NOx Down To Size
Peter Björk, Bilfinger, explores selective catalytic reduction technology to address stricter control requirements
This article will explain the scientific backgrounds, advantages, and possibilities of selective catalytic reduction (SCR). The increased focus on environmental aspects and efforts to make the world an overall cleaner place, has made the EU set new stricter standards for NOx emissions for industry in general. Measures must therefore be taken by the cement industry. Appropriate systems must be applied to reduce the NOx and ammonia-slip levels in gas emissions, in order to stay below the new maximum limits of 200 mg/Nm3 NOx and 30 mg/Nm3 NH3. Of all the available solutions, SCR is the preferred and most common technology applied and, at present, is considered state-of-the-art technology.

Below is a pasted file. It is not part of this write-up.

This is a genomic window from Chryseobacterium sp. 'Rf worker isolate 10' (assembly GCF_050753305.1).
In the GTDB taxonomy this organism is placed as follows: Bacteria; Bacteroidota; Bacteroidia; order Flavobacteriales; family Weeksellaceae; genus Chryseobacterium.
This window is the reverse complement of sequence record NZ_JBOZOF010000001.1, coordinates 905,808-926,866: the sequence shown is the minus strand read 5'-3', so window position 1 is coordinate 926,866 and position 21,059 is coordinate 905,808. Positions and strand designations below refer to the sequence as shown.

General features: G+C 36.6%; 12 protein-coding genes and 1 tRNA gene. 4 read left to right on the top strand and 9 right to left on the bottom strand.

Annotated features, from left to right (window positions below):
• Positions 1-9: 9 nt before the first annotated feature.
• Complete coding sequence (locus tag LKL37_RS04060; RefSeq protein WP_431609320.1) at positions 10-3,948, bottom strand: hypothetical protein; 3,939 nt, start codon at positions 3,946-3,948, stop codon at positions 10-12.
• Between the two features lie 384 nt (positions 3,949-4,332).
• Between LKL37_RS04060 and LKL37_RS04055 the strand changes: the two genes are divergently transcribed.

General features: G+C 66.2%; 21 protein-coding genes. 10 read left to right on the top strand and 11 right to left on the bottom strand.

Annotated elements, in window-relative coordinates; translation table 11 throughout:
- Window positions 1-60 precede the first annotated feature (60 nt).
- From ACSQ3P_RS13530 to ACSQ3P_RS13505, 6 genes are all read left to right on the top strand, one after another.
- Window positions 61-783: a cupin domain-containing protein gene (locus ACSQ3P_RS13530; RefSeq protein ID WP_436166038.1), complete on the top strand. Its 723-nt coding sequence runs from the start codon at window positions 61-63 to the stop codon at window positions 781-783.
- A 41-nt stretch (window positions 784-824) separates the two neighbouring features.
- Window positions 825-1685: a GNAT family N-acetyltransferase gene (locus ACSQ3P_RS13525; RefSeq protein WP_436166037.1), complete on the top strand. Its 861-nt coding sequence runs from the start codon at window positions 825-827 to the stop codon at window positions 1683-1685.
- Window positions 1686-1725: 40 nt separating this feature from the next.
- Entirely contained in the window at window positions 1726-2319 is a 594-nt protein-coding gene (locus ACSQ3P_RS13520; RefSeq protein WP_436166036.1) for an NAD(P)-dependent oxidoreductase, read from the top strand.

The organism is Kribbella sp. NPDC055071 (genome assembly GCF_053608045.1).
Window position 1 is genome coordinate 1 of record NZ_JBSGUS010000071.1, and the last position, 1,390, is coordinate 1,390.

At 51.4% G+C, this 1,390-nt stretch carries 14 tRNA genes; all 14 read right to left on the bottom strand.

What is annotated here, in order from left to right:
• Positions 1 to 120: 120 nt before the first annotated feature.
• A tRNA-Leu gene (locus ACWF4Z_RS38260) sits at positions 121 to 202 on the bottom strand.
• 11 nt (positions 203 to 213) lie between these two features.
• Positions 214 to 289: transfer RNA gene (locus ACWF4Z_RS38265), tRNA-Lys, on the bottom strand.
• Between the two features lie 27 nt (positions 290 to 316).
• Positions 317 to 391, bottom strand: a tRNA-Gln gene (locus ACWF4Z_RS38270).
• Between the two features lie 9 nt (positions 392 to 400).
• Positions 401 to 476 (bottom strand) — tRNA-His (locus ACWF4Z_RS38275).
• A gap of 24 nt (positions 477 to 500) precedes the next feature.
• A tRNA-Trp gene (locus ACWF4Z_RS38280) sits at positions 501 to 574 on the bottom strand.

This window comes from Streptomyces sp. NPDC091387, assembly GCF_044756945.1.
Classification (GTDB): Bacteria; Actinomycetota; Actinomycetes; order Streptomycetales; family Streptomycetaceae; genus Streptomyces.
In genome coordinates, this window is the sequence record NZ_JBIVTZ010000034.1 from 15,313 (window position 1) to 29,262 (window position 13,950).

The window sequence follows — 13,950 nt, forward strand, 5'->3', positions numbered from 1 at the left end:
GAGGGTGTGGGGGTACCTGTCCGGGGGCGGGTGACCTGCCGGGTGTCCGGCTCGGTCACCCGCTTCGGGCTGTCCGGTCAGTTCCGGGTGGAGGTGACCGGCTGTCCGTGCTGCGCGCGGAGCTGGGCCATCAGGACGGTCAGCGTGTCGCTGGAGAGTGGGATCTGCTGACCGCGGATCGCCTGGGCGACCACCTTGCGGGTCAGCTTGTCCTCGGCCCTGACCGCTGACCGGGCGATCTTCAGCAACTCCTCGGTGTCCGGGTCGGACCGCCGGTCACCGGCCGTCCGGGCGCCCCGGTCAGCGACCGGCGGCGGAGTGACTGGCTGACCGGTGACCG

Double-string high dust SCR solution.
In the SCR process, the nitrous gases NO and N02 are eliminated from the flue gas by injecting a reducing agent, e.g. ammonia or urea, into the gas. The gas is channelled through a specific catalyst in which the nitrous gases and the ammonia are converted into nitrogen and water vapour. The SCR reactor can be configured to either allow high dust or low dust processes - determined from the position of the reactor being up-stream or down-stream to the main filter. Both solutions ensure reliable compliance with the allowed maximum limits.
Catalytic flue gas cleaning helps to reduce the emission of NOx by using the SCR process.
In this process, the nitrous gases react with the reducing agent, typically and in this case ammonia, as shown in the following simplified chemical equations: